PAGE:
Class M2 (Locobase 939)

Data from DeGolyer, Volume 35, p. 222. Baldwin works numbers for 1101-1149 were 35108-35113, 35146-35149 in August 1910; 35225-35238, 35299 in September; 35331-35345 in October; and 35676-35679, 35774-35775, 35806-35809 in December.

Baldwin-built M2s had Walschaert gear, but the Roanoke-built M2a (3), M2b (2), and the M2c (6) all had Baker gear. Many later received superheaters and mechanical stokers; see Locobase 6654. Arch tubes contributed 13 sq ft (1.21 sq m) to the firebox heating surface area.

Even when upgraded, says Thomas Dressler (http://www.railfan.com/a081995.html), they were "very unpopular" because of their rough riding qualities and poor steaming. The poor steaming -- probably due to a very small firebox heating surface area -- persisted despite substantial modifications to the front end. Most survived until the late 1950s because they were the only non-articulated freight engines the N&W ever had. Their tonnage rating eastbound from Norfolk to Petersburg was 1,750 tons slow freight, 1,850 tons westbound. From Williamson to Portsmouth (Ohio), , an M2 was expected to move 3,600 tons. On a route that included the 0.32% ten-mile Kingston hill between Portsmouth and Joyce, the rating was 3,100 tons.

Farrington (Railroading Coast-to-Coast, 1976) says this was the heaviest Mastodon (4-8-0) class ever built. Two were rebuilt after World War II for yard duties.


Class M2c - superheated (Locobase 6654)

Data from 1955 Norfolk & Western locomotive diagram book supplied in May 2005 by Allen Stanley from his extensive Rail Data Exchange.

See the full entry at Locobase 939 for this last of the Twelve-wheelers produced for the N&W. Sometime after their introduction, the Roanoke shops turned out eleven more to which they added superheat. In the generous confines of the M2's boiler, Roanoke managed to put in more small tubes (although of smaller diameter from than the earlier 2 1/4"/57 mm tubes) and three dozen flues for superheaters.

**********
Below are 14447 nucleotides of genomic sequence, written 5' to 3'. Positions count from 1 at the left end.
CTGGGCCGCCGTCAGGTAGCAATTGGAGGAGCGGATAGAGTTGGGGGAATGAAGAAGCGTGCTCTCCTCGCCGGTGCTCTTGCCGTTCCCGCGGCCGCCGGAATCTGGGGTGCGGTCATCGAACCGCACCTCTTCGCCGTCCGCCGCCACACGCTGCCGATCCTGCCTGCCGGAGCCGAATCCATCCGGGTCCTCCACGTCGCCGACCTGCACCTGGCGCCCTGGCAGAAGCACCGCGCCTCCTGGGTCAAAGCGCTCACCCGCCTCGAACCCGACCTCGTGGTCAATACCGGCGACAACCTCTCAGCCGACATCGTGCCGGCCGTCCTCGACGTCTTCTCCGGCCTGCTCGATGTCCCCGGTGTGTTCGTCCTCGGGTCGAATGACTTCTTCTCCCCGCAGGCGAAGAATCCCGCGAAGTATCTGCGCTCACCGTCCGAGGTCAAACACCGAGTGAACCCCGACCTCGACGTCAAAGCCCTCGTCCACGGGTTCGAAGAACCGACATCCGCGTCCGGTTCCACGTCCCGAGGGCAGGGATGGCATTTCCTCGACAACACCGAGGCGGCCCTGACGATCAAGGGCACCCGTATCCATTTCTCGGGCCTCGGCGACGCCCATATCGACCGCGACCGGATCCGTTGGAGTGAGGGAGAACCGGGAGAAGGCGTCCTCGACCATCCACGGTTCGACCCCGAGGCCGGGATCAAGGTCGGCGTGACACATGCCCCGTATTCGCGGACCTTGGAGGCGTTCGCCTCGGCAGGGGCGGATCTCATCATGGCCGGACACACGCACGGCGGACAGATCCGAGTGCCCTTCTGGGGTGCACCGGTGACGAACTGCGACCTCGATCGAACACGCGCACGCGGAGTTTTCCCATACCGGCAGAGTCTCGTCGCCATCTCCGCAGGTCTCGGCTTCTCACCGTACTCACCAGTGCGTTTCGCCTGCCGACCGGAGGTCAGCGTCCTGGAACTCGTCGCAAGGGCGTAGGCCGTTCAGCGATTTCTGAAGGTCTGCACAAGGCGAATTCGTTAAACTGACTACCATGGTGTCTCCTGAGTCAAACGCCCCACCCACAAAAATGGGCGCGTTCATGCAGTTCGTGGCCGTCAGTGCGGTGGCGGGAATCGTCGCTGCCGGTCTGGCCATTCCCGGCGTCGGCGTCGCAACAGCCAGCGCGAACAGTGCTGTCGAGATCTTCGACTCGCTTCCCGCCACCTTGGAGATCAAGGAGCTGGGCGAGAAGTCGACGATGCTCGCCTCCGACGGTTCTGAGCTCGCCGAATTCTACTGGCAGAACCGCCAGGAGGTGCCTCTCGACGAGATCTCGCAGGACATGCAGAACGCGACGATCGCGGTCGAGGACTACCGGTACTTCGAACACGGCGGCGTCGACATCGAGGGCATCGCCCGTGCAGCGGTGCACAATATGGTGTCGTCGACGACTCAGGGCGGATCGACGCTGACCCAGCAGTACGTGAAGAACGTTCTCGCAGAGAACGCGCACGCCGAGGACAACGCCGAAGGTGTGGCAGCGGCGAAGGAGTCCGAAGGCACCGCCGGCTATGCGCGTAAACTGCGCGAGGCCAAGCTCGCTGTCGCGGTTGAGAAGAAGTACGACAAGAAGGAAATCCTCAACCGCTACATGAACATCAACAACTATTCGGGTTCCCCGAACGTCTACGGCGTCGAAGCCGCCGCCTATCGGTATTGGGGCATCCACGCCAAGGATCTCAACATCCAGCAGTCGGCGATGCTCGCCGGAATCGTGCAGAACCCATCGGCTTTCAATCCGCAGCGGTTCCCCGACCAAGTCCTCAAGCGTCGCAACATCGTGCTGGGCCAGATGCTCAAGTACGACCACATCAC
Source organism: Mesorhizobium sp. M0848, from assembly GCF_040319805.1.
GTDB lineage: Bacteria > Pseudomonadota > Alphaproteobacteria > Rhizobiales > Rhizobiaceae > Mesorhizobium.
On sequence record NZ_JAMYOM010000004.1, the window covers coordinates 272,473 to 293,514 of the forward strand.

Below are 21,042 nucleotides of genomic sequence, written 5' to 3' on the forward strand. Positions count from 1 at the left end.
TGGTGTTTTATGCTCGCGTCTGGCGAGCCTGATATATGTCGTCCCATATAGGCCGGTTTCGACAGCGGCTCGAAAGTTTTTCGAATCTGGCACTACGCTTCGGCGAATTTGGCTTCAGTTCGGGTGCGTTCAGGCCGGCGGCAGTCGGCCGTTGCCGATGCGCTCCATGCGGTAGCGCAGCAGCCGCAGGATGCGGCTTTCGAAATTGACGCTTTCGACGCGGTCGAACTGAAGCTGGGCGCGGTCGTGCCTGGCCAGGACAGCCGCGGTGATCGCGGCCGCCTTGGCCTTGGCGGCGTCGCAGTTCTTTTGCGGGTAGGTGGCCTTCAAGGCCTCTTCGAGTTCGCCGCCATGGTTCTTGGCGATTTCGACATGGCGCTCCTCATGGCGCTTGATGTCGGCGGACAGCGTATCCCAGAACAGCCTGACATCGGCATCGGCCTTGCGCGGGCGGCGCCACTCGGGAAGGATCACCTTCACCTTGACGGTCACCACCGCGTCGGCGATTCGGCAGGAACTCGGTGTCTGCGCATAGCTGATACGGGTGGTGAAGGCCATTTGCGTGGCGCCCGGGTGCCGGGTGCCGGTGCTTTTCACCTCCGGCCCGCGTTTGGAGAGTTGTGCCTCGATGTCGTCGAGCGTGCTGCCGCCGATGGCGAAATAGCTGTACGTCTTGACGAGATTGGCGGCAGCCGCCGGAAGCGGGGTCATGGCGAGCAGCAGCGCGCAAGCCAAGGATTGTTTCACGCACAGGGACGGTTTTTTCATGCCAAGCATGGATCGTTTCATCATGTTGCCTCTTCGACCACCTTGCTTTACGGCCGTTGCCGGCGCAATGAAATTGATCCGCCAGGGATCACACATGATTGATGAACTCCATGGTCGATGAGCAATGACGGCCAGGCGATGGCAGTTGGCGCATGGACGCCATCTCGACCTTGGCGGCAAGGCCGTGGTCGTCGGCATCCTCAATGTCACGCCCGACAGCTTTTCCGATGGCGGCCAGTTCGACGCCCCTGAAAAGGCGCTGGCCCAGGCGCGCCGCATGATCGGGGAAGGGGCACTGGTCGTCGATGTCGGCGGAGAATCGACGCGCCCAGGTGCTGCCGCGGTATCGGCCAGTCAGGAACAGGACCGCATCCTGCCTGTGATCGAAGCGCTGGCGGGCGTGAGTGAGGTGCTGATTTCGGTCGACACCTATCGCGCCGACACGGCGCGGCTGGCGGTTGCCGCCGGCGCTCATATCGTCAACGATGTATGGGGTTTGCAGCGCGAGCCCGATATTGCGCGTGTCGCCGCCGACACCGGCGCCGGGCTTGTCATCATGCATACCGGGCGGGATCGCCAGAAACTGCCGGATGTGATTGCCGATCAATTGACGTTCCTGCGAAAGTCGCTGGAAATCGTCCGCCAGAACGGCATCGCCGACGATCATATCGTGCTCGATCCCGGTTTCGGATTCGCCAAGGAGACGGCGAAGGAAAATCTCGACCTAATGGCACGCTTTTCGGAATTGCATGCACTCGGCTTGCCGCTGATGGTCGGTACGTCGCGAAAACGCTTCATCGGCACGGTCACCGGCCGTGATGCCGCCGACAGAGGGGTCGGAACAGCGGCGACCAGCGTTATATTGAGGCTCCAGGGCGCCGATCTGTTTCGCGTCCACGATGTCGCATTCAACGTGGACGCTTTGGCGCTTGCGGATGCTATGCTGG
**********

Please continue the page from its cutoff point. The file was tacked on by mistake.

Principal Dimensions by Steve Llanso of Sweat House Media
ClassMM1M2M2c - superheated
Locobase ID2500 2501 939 6654
RailroadNorfolk & Western (N&W)Norfolk & Western (N&W)Norfolk & Western (N&W)Norfolk & Western (N&W)
CountryUSAUSAUSAUSA
Whyte4-8-04-8-04-8-04-8-0
Number in Class1251006111
Road Numbers375-4991000-10991100-11601150-1160
GaugeStdStdStdStd
Number Built1251006111
BuilderseveralseveralseveralRoanoke
Year190619071910
Valve GearStephenson or BakerWalschaertBaker or WalschaertBaker
Locomotive Length and Weight
Driver Wheelbase (ft / m)15.50 / 4.7215.50 / 4.7216 / 4.8816 / 4.88
Engine Wheelbase (ft / m)26.42 / 8.0526.42 / 8.0527.08 / 8.2527.08 / 8.25
Ratio of driving wheelbase to overall engine wheelbase 0.59 0.59 0.59 0.59
Overall Wheelbase (engine & tender) (ft / m)58.37 / 17.7953.58 / 16.3361.96 / 18.8962.21 / 18.96
Axle Loading (Maximum Weight per Axle) (lbs / kg)
Weight on Drivers (lbs / kg)169,800 / 77,020165,850 / 75,228221,780 / 100,598239,530 / 108,649
Engine Weight (lbs / kg)206,200 / 93,531204,500 / 92,760261,100 / 118,433279,530 / 126,793
Tender Loaded Weight (lbs / kg)167,500 / 75,977116,600 / 52,889167,500 / 75,977167,500 / 75,977
Total Engine and Tender Weight (lbs / kg)373,700 / 169,508321,100 / 145,649428,600 / 194,410447,030 / 202,770
Tender Water Capacity (gals / ML)9000 / 34.096000 / 22.739000 / 34.099000 / 34.09
Tender Fuel Capacity (oil/coal) (gals/tons / Liters/MT)14 / 1310 / 914 / 1314 / 13
Minimum weight of rail (calculated) (lb/yd / kg/m)71 / 35.5069 / 34.5092 / 46100 / 50
Geometry Relating to Tractive Effort
Driver Diameter (in / mm)56 / 142256 / 142256 / 142256 / 1422
Boiler Pressure (psi / kPa)200 / 13.80200 / 13.80200 / 13.80200 / 13.80
High Pressure Cylinders (dia x stroke) (in / mm)21" x 30" / 533x76221" x 30" / 533x76224" x 30" / 610x76224" x 30" / 610x762
Tractive Effort (lbs / kg)40,163 / 18217.6540,163 / 18217.6552,457 / 23794.1252,457 / 23794.12
Factor of Adhesion (Weight on Drivers/Tractive Effort) 4.23 4.13 4.23 4.57
Heating Ability
Tubes (number - dia) (in / mm)242 - 2.25" / 57242 - 2.25" / 57386 - 2.25" / 57255 - 2" / 51
Flues (number - dia) (in / mm)36 - 5.375" / 137
Flue/Tube length (ft / m)18.41 / 5.6118.40 / 5.6118.83 / 5.7418.50 / 5.64
Firebox Area (sq ft / m2)173 / 16.07173 / 16.07192 / 17.84179 / 16.63
Grate Area (sq ft / m2)45 / 4.1845 / 4.1844.70 / 4.1545 / 4.18
Evaporative Heating Surface (sq ft / m2)2797 / 259.852797 / 259.854473 / 415.553586 / 333.15
Superheating Surface (sq ft / m2)765 / 71.07
Combined Heating Surface (sq ft / m2)2797 / 259.852797 / 259.854473 / 415.554351 / 404.22
Evaporative Heating Surface/Cylinder Volume232.50232.50284.72228.26
Computations Relating to Power Output (More Information)
Robert LeMassena's Power Computation9000900089409000
Same as above plus superheater percentage90009000894010,620
Same as above but substitute firebox area for grate area34,60034,60038,40042,244
Power L156825682645613,505
Power MT295.09302.12256.71497.20